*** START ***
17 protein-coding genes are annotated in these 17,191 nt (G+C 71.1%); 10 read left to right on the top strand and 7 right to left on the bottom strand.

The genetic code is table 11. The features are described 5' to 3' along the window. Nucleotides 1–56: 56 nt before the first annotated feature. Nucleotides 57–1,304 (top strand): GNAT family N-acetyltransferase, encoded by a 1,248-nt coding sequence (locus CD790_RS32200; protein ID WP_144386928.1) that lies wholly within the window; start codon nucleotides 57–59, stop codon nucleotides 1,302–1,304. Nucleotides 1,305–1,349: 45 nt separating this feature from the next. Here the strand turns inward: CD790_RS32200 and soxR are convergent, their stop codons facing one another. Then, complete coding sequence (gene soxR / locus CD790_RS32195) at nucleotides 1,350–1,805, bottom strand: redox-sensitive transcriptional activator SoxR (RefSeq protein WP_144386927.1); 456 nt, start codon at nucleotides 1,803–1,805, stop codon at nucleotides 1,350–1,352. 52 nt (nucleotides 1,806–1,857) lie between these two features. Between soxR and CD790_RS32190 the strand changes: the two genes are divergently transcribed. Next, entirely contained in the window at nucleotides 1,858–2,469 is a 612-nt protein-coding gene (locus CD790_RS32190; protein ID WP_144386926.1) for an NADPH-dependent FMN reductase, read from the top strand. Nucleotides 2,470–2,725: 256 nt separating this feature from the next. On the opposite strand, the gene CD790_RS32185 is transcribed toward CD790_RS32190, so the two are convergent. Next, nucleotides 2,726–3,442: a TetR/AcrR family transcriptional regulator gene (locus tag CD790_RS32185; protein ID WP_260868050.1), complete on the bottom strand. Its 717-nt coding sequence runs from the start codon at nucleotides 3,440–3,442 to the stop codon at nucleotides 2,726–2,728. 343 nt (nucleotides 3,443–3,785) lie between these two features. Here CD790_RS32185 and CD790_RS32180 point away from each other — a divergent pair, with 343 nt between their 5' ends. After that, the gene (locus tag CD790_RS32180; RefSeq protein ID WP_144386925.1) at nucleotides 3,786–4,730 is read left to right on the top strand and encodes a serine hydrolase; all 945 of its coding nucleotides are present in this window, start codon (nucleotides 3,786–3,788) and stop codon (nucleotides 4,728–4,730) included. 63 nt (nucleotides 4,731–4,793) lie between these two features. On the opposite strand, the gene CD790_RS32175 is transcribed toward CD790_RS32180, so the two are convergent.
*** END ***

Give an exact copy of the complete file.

17 protein-coding genes are annotated in these 17,191 nt (G+C 71.1%); 10 read left to right on the top strand and 7 right to left on the bottom strand.

The genetic code is table 11. The features are described 5' to 3' along the window. Nucleotides 1–56: 56 nt before the first annotated feature. Nucleotides 57–1,304 (top strand): GNAT family N-acetyltransferase, encoded by a 1,248-nt coding sequence (locus CD790_RS32200; protein ID WP_144386928.1) that lies wholly within the window; start codon nucleotides 57–59, stop codon nucleotides 1,302–1,304. Nucleotides 1,305–1,349: 45 nt separating this feature from the next. Here the strand turns inward: CD790_RS32200 and soxR are convergent, their stop codons facing one another. Then, complete coding sequence (gene soxR / locus CD790_RS32195) at nucleotides 1,350–1,805, bottom strand: redox-sensitive transcriptional activator SoxR (RefSeq protein WP_144386927.1); 456 nt, start codon at nucleotides 1,803–1,805, stop codon at nucleotides 1,350–1,352. 52 nt (nucleotides 1,806–1,857) lie between these two features. Between soxR and CD790_RS32190 the strand changes: the two genes are divergently transcribed. Next, entirely contained in the window at nucleotides 1,858–2,469 is a 612-nt protein-coding gene (locus CD790_RS32190; protein ID WP_144386926.1) for an NADPH-dependent FMN reductase, read from the top strand. Nucleotides 2,470–2,725: 256 nt separating this feature from the next. On the opposite strand, the gene CD790_RS32185 is transcribed toward CD790_RS32190, so the two are convergent. Next, nucleotides 2,726–3,442: a TetR/AcrR family transcriptional regulator gene (locus tag CD790_RS32185; protein ID WP_260868050.1), complete on the bottom strand. Its 717-nt coding sequence runs from the start codon at nucleotides 3,440–3,442 to the stop codon at nucleotides 2,726–2,728. 343 nt (nucleotides 3,443–3,785) lie between these two features. Here CD790_RS32185 and CD790_RS32180 point away from each other — a divergent pair, with 343 nt between their 5' ends. After that, the gene (locus tag CD790_RS32180; RefSeq protein ID WP_144386925.1) at nucleotides 3,786–4,730 is read left to right on the top strand and encodes a serine hydrolase; all 945 of its coding nucleotides are present in this window, start codon (nucleotides 3,786–3,788) and stop codon (nucleotides 4,728–4,730) included. 63 nt (nucleotides 4,731–4,793) lie between these two features. On the opposite strand, the gene CD790_RS32175 is transcribed toward CD790_RS32180, so the two are convergent.